Atlanta’s MedTech Scene Is Expanding. Here’s Who You Need To Know.

The bottom level of an office building on Peachtree Road houses a startup reshaping our views on hearing. Inside a nondescript industrial building off 14th Street is a team making surgeries safer. And up in Peachtree Corners, there is an office filled with a team rethinking anemia testing.

Zoom in on Atlanta’s map and you’ll quickly realize just how many impressive medical device startups have set up shop in town.

Local MedTech startups building everything from pediatric tools to wearable sensors are catching national attention and investment dollars. But what’s behind the city’s MedTech growth? Talk to founders, investors, and ecosystem builders in town, and you’ll hear one word over and over again: Collaboration.

Dr. Wilbur Lam (from LinkedIn)

Atlanta has the “raw materials” to make it a national MedTech leader, says Silicon Valley transplant Dr. Wilbur Lam, Professor of Pediatrics at Emory University and Biomedical Engineering at Georgia Tech. The city has a premiere medical school, a top biomedical engineering program, and large healthcare systems focused on patient innovation. But institutional collaboration is something unique to Atlanta, according to Lam. He said there is now a tangible “push from every level” to make Atlanta a leader in commercialization, medical technology, and therapeutic development.

The partnerships forged between Emory University, Georgia Tech, and the Children’s Healthcare of Atlanta cannot be overstated, Lam told Hypepotamus.

“That’s something unique you can’t find in the Bay Area or Boston,” Lam added.

MedTech veteran Martin Williams has witnessed the local MedTech scene grow significantly since he moved back a year and a half ago from the West Coast. As he works on scaling his new venture in the rheumatology space, he pointed to events like the Bioentrepreneurship Networking Happy Hour, hosted at Emory every month, as signs of “collaborative networks” being created across the city.



One startup that has benefited from the city’s collaborative nature is StrideLink, a wearable sensor startup. Co-founders Marzeah (Zea) Khorramabadi, Cassandra McIltrot, and Neel Narvekar met at Georgia Tech and started working on a device that “measures changes in someone’s gait and walking abilities” without the need for a patient to come into a lab or a healthcare facility.

That is particularly important for post-stroke victims, orthopedic surgery patients, or those with neurological conditions.

The team went through Create-X, one of Georgia Tech’s entrepreneurial programs, landed its first pilot program at Emory Orthopedics, and raised a $750,000 pre-seed round from healthcare-focused angels in Atlanta and the wider Southeast region.

The device was listed with the FDA last year. Now in 2024, the team is focused on bringing its product to “strategic customer sites” and raising its seed round.

While none of StrideLink’s co-founders are originally from Atlanta, Khorramabadi said the team is dedicated to building here.

“There’s just been a lot of resources and support that we’ve been able to tap into,” she added.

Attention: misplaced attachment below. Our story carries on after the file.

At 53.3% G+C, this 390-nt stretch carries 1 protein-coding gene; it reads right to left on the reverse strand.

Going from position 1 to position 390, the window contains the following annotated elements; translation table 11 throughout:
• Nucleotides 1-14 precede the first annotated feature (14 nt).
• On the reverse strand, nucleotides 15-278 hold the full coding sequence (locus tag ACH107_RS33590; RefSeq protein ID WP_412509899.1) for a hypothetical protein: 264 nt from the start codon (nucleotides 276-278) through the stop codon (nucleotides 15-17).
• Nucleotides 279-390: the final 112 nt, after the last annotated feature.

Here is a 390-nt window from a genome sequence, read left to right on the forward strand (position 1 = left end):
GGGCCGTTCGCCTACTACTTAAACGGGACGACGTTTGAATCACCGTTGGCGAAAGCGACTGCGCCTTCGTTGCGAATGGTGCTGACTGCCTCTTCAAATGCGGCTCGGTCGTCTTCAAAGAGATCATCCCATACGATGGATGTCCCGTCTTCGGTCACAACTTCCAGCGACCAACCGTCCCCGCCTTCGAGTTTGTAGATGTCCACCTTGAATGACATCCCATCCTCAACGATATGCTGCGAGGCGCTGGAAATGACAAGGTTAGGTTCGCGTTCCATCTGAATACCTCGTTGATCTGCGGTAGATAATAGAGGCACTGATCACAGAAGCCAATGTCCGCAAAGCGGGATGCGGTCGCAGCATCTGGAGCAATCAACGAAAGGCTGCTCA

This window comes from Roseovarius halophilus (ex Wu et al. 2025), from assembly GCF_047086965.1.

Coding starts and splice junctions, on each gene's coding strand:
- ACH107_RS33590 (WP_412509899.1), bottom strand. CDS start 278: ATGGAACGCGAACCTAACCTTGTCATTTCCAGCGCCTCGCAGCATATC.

Local collaboration is something that helped Jackson Medical successfully spin out from Georgia Tech. Co-founder and CEO James Rains credits local organizations like GCMIthe Center for MedTech Excellence, VentureLab, GRA, and Biolocity for helping its safety device, GloShield, gain traction.

The small but mighty silicone tool helps surgeons prevent all-too-common fires from happening on the operation table. Kamil Makhnejia, Jackson Medical’s VP of Clinical Development, said the goal is to make GloShield part of the “surgical standard of care.”

Jackson Medical seems well on its way to that goal. To date, its product has been used in 140,000 surgeries across the US.



You may not have heard of Aware Custom Biometric Wearables yet. But the Atlanta-based team is making a lot of noise in the world of auditory innovation. Aware has devices that combat hearing loss and bring biometric technology to the ear.

Most people are familiar with wearable sensing technology found in a smart watch or ring. But Sam Kellett, Jr., Aware’s CEO, told Hypepotamus that customer hearing protection is crucial in military, industrial, and healthcare settings. Creating custom in-ear wearables is no easy task since every person’s ear is unique and difficult to fully map. However, such custom pieces open up opportunities for more accurate tracking of a person’s vitals.

Aware’s technology has a global reach. But Kellett said it is an advantage to build in Atlanta, particularly around hiring the necessary mechanical engineering and AI talent.

Hypepotamus got a chance to see Aware’s technology in action


The city is home to other impressive venture-backed medical device teams, like Oxos Medical (handheld X-ray machines), Ethos Medical (manufacturing guided needle insertion tools), and Dr. Noze Best (a pedestrian-approved nasal suction tool).

2024 is set to be a definitive year for the local medical device startup scene. Children’s Healthcare of Atlanta, a leader in pediatric innovation across the region, will open its new campus later this year. Much-needed laboratory space will soon be opening up in Science Square on the Westside of town. Both these developments could help put even more MedTech startups on the map across the region.